The leading prize for quality fiction in English
First awarded in 1969, the Man Booker Prize is recognised as the leading prize for high quality literary fiction written in English. Its list of winners features many of the giants of the last four decades: from Salman Rushdie to Hilary Mantel, Iris Murdoch to Ian McEwan.
Man Group has sponsored the prize since 2002. One of the world’s largest independent alternative investment managers, Man Group was recognised as a partner who mirrored the quality, integrity and longevity of the Booker Prize.
To hear the most up-to-date news on this year’s prize, listen to the Man Booker Prize Podcast series, watch the Man Booker Prize vloggers on YouTube, or learn more about the prize’s history and share your thoughts online, visit:
For all press enquiries please contact:
Katy MacMillan-Scott or Hannah McMillan at Four Colman Getty
020 3697 4253/ 07786 567887 (Katy)
020 3697 4260 / 07971 086649 (Hannah)
A Brief History of Seven Killings
By Marlon James
Published by Oneworld Publications (£18.99)
On 3 December 1976, just weeks before the general election and two days before Bob Marley was to play the Smile Jamaica concert to ease political tensions, seven men from West Kingston stormed his house with machine guns. Marley survived and went on to perform at the free concert. But the next day he left the country and didn’t return for two years. Inspired by this near-mythic event, A Brief History of Seven Killings takes the form of an imagined oral biography, told by ghosts, witnesses, killers, members of parliament, drug dealers, conmen, beauty queens, FBI and CIA agents, journalists, and even Keith Richards' drug dealer. The story traverses strange landscapes and shady characters, as motivations are examined – and questions asked.
Marlon James, 44, was born in Kingston, Jamaica, in 1970. Marlon’s first novel, John Crow’s Devil, was a finalist for the Los Angeles Times Book Prize and the Commonwealth Writers Prize, and was a New York Times Editor’s Choice. His second novel, The Book of Night Women, won the 2010 Dayton Literary Peace Prize and was a finalist for the 2010 National Book Critics Circle Award. James’ writing has appeared in Esquire, Granta, Publisher’s Weekly and The Caribbean Review of Books. James currently lives in Minneapolis, USA.
For further information, please contact Lamorna Elmer at Oneworld Publications
Tel: 0207 307 8909, email: email@example.com
By Tom McCarthy (UK)
Published by Jonathan Cape (£16.99)
Set in contemporary London, Satin Island is a work reflecting disjointed times. A story about U. - a ‘corporate anthropologist’ working for an elite consultancy. U.’s employers have set him two tasks. First, he must assist in the launching of a great, epoch-defining project which no one, least of all its own architects, fully understands. Second, he has been asked to compose the seemingly impossible: the Great Report – an ethnographic document to sum up our age. Instead, procrastinating, U. grows obsessed with the images with which the world bombards him on a daily basis: oil spills, African traffic jams, roller-blade processions, zombie parades. Is there a secret logic holding all these things together – a codex that, once cracked, will unlock the master-meaning of our times? Might it have something to do with South Pacific Cargo Cults, or the dead parachutists in the news? Perhaps; perhaps not.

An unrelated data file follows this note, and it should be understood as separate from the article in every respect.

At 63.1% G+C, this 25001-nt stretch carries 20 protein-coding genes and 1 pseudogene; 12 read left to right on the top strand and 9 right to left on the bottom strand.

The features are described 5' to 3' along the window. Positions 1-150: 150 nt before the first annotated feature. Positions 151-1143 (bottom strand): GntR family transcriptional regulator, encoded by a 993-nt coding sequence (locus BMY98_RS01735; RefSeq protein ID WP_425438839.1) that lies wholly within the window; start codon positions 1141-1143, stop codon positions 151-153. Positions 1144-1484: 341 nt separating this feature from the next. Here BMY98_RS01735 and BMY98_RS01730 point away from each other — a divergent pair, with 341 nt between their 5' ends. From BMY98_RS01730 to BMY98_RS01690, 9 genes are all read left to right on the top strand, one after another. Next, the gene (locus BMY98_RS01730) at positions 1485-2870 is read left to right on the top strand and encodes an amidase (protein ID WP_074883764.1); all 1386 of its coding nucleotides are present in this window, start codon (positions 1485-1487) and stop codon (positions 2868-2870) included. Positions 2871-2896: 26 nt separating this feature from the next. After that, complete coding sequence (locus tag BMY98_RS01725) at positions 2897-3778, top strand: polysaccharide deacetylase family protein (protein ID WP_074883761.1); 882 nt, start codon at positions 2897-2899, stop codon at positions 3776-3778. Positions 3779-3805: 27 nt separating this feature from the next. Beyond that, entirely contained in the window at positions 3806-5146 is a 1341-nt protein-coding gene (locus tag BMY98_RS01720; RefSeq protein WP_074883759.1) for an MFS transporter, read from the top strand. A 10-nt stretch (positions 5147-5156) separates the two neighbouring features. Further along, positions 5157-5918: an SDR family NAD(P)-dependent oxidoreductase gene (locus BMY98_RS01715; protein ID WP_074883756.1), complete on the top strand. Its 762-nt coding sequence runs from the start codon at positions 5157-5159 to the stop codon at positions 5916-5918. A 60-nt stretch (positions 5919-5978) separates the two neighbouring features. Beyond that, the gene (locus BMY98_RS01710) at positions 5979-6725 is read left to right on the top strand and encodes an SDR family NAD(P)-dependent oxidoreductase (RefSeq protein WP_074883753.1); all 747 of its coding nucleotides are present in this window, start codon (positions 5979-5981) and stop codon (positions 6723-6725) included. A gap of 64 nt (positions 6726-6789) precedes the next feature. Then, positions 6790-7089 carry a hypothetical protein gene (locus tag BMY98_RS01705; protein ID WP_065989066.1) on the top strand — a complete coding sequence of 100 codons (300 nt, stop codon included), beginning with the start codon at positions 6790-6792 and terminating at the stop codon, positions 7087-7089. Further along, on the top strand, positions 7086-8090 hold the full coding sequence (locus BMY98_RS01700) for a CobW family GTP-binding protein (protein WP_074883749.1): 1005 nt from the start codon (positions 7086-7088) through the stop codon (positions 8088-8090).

Tom McCarthy, 46, was born in 1969 and grew up in London, UK. His creation, in 1999, of the International Necronautical Society (INS), a ‘semi-fictitious organisation’ that combines literature, art and philosophy, has led to publications, installations and exhibitions in galleries and museums around the world, from Tate Britain and the ICA in London to Moderna Museet in Stockholm and The Drawing Center in New York. McCarthy regularly writes on literature and art for publications including The New York Times, The London Review of Books and Artforum. His books include Remainder (2006), Men in Space (2007), and C (2010), which was shortlisted for that year’s Man Booker Prize. McCarthy currently lives in London.
For further information, please contact Maria Garbutt-Lucero at Jonathan Cape
Tel: 0207 840 8563, email: MGarbuttLucero@penguinrandomhouse.co.uk
By Chigozie Obioma
Published by ONE, Pushkin Press (£14.99)
The Fishermen is set in a small town in Nigeria in the mid-1990s. Four brothers, the youngest of whom is nine, use their strict father's absence from home to go fishing in a forbidden river and encounter a dangerous local madman, Abulu, whose mystic prophecy of violence threatens the very core of their close-knit family. He predicts that one of the brothers – a fisherman – will kill another. This evil prophecy of violence causes a deep rift between the brothers and starts to break the deep fraternal bonds, unleashing a tragic chain of events. Told by shy nine-year-old Benjamin, The Fishermen combines classic African storytelling with contemporary fiction, and illuminates Nigeria in all its historical, political and cultural complexity.
Chigozie Obioma, 28, was born in 1986 in Akure, Nigeria. His short stories have appeared in the Virginia Quarterly Review and New Madrid. He was a Fall 2012 OMI Fellow at Ledig House, New York. He has lived in Nigeria, Cyprus and Turkey, and currently resides in the United States, where he has completed an MFA in Creative Writing at the University of Michigan and is now assistant professor of English at the University of Nebraska-Lincoln. The Fishermen is his first novel.